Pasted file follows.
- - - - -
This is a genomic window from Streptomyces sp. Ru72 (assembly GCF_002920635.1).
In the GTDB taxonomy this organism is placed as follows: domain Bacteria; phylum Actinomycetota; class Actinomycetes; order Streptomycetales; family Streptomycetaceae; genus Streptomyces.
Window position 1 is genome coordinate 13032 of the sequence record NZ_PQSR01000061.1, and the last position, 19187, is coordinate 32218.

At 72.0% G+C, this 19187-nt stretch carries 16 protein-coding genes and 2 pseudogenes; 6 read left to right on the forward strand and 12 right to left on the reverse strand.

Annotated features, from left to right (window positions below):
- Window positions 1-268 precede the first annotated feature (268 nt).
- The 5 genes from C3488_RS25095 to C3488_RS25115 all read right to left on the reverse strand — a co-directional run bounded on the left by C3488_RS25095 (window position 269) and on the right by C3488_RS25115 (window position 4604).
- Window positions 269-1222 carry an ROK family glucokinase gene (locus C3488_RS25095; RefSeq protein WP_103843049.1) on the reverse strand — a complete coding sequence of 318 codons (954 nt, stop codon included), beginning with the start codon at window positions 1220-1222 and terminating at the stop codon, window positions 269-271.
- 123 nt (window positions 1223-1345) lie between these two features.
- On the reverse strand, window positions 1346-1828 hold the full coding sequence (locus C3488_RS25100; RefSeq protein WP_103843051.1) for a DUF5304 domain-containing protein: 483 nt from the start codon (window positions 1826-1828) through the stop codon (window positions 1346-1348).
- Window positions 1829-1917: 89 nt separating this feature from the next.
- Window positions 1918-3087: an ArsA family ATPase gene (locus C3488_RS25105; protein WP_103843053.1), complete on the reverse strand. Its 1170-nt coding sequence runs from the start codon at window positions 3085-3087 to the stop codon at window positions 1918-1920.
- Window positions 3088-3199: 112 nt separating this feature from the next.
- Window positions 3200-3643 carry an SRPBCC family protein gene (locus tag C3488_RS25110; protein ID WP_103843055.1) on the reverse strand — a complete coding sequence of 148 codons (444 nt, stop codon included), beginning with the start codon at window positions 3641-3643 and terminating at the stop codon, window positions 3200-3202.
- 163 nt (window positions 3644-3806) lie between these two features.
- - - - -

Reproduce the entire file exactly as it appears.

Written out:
This is a genomic window from Streptomyces sp. Ru72 (assembly GCF_002920635.1).
In the GTDB taxonomy this organism is placed as follows: domain Bacteria; phylum Actinomycetota; class Actinomycetes; order Streptomycetales; family Streptomycetaceae; genus Streptomyces.
Window position 1 is genome coordinate 13032 of the sequence record NZ_PQSR01000061.1, and the last position, 19187, is coordinate 32218.

At 72.0% G+C, this 19187-nt stretch carries 16 protein-coding genes and 2 pseudogenes; 6 read left to right on the forward strand and 12 right to left on the reverse strand.

Annotated features, from left to right (window positions below):
- Window positions 1-268 precede the first annotated feature (268 nt).
- The 5 genes from C3488_RS25095 to C3488_RS25115 all read right to left on the reverse strand — a co-directional run bounded on the left by C3488_RS25095 (window position 269) and on the right by C3488_RS25115 (window position 4604).
- Window positions 269-1222 carry an ROK family glucokinase gene (locus C3488_RS25095; RefSeq protein WP_103843049.1) on the reverse strand — a complete coding sequence of 318 codons (954 nt, stop codon included), beginning with the start codon at window positions 1220-1222 and terminating at the stop codon, window positions 269-271.
- 123 nt (window positions 1223-1345) lie between these two features.
- On the reverse strand, window positions 1346-1828 hold the full coding sequence (locus C3488_RS25100; RefSeq protein WP_103843051.1) for a DUF5304 domain-containing protein: 483 nt from the start codon (window positions 1826-1828) through the stop codon (window positions 1346-1348).
- Window positions 1829-1917: 89 nt separating this feature from the next.
- Window positions 1918-3087: an ArsA family ATPase gene (locus C3488_RS25105; protein WP_103843053.1), complete on the reverse strand. Its 1170-nt coding sequence runs from the start codon at window positions 3085-3087 to the stop codon at window positions 1918-1920.
- Window positions 3088-3199: 112 nt separating this feature from the next.
- Window positions 3200-3643 carry an SRPBCC family protein gene (locus tag C3488_RS25110; protein ID WP_103843055.1) on the reverse strand — a complete coding sequence of 148 codons (444 nt, stop codon included), beginning with the start codon at window positions 3641-3643 and terminating at the stop codon, window positions 3200-3202.
- 163 nt (window positions 3644-3806) lie between these two features.